IMF's Lagarde: Global Trading System In "Danger Of Being Torn Apart"

Without mentioning either the US or China by name, IMF head (and convicted criminal) Christine Lagarde warned about the dangers of the world being "sucked into a protectionist spiral" that would undermine global growth - the latest sign that the IMF's upcoming global growth projection might be somewhat less enthusiastic than the nearly 4% rate for this year and next forecast by the IMF in January.

Lagarde

While her organization remains optimistic, Lagarde said Wednesday during a speech in Hong Kong ahead of the annual spring meeting of the IMF next week in Washington that the global economy is benefiting from surging investment, recovering trade and "favorable" financial conditions (low or negative interest rates) all of which are encouraging companies and households to spend more money.

The only problem is that as we have shown in recent weeks, this "coordinated recovery" is now over.

Worse, growing protectionism could quickly reverse out all of this she said. "Yes, the current global picture is bright. But we can see darker clouds looming," she said.

Parroting an argument that has been made countless times since Trump unveiled his aluminum and steel tariffs, Lagarde said the rise in global trade reduced extreme poverty, reduced the cost of living and created millions of high-paying jobs.

"But that system of rules and shared responsibility is now in danger of being torn apart," she said. "This would be an inexcusable, collective policy failure."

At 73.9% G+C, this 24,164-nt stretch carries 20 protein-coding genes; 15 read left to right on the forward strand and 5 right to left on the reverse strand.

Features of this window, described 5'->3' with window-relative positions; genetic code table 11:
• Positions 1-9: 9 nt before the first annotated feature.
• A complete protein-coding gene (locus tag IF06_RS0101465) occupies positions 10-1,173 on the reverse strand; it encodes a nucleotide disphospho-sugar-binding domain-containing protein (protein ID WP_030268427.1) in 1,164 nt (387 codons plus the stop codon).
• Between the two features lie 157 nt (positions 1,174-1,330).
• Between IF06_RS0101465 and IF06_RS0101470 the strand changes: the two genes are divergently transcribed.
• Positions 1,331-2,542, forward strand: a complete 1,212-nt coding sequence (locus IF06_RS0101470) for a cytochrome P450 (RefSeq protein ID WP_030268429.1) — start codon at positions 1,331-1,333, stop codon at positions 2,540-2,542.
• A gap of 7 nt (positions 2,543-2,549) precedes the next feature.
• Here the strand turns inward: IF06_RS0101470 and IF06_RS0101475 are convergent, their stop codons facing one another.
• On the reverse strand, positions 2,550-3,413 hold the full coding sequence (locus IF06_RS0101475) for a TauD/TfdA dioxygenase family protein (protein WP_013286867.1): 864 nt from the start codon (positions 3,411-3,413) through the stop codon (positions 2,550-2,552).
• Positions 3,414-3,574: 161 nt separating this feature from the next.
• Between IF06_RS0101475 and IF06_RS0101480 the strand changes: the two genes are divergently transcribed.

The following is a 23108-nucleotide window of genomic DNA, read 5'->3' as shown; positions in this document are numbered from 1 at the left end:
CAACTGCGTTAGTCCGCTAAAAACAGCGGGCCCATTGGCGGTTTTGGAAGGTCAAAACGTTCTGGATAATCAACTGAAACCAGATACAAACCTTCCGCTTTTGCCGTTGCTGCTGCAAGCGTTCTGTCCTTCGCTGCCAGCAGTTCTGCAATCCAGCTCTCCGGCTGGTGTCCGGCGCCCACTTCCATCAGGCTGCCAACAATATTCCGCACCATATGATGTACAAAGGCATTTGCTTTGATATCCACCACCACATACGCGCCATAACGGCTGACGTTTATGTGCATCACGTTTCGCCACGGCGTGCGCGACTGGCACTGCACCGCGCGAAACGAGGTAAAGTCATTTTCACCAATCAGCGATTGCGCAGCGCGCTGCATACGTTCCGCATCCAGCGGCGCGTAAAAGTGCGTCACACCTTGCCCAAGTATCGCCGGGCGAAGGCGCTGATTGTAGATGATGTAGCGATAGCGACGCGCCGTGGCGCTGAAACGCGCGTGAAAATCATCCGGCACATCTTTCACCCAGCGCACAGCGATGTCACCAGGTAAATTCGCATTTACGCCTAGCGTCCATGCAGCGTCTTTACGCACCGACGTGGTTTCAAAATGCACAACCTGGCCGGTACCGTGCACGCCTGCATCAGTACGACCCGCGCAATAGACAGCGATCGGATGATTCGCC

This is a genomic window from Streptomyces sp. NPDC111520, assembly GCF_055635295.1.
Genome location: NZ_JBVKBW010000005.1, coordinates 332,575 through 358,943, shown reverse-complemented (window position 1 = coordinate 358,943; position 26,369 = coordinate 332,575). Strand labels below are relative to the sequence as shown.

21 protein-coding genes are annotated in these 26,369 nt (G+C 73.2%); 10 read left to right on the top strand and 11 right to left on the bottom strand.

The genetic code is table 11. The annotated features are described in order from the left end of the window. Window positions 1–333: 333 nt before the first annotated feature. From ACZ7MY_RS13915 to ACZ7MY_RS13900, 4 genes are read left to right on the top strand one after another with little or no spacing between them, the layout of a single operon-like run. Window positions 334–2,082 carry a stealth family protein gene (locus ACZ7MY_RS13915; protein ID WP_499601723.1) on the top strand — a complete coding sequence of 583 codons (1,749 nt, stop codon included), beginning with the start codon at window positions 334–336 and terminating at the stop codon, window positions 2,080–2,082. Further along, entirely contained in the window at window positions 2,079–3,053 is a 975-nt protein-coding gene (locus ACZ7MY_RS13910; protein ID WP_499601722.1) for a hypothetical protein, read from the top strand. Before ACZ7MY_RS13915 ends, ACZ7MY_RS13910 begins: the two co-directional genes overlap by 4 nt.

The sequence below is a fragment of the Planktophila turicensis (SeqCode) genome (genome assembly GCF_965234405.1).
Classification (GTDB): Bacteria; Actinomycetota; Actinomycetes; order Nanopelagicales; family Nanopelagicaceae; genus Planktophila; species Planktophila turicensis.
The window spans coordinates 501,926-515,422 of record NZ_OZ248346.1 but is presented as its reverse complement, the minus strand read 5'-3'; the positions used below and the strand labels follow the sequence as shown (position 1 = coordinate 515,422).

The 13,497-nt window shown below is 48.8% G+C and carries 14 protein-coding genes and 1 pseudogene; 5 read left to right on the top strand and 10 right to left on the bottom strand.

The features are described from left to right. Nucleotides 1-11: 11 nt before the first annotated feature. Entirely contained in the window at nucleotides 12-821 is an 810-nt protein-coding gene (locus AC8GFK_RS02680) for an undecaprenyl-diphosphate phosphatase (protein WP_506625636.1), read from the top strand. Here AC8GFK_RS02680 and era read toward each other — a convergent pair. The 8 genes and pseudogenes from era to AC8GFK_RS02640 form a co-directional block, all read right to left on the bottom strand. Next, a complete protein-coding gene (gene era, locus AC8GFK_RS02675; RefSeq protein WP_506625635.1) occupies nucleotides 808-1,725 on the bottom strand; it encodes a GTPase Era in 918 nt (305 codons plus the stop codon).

Import restrictions, Lagarde said, hurt everybody - especially the poorest consumers.

"Increasing trade, removing barriers, encouraging this level playing field to which everybody should contribute has to be done collectively," she said. "It can’t be by exceptional measures. It can’t be by unilateral threat."

But instead of the biggest risk being to the overall growth picture, Lagarde said trade barriers risk "undermining confidence", which would in turn hurt investment.

Of course, the latest round of "conciliatory" rhetoric from both Trump and Chinese leader Xi Jinping would suggest China is considering a concession on auto imports that could placate the US and help stave off an all-out trade war - though it's unclear if this is another bluff.

Lagarde also appeared to take Xi at his word when he "renewed" his promise earlier this week to finally lower barriers for foreign firms to compete in China's banking and insurance sectors (a dangerous prospect for the Communist Party because they wouldn't be able to directly control the foreign firms).

Lagarde hailed his promises as "significant advances that we need to see delivered in the coming months" and "clearly an improvement to a situation that has evolved over time," she said.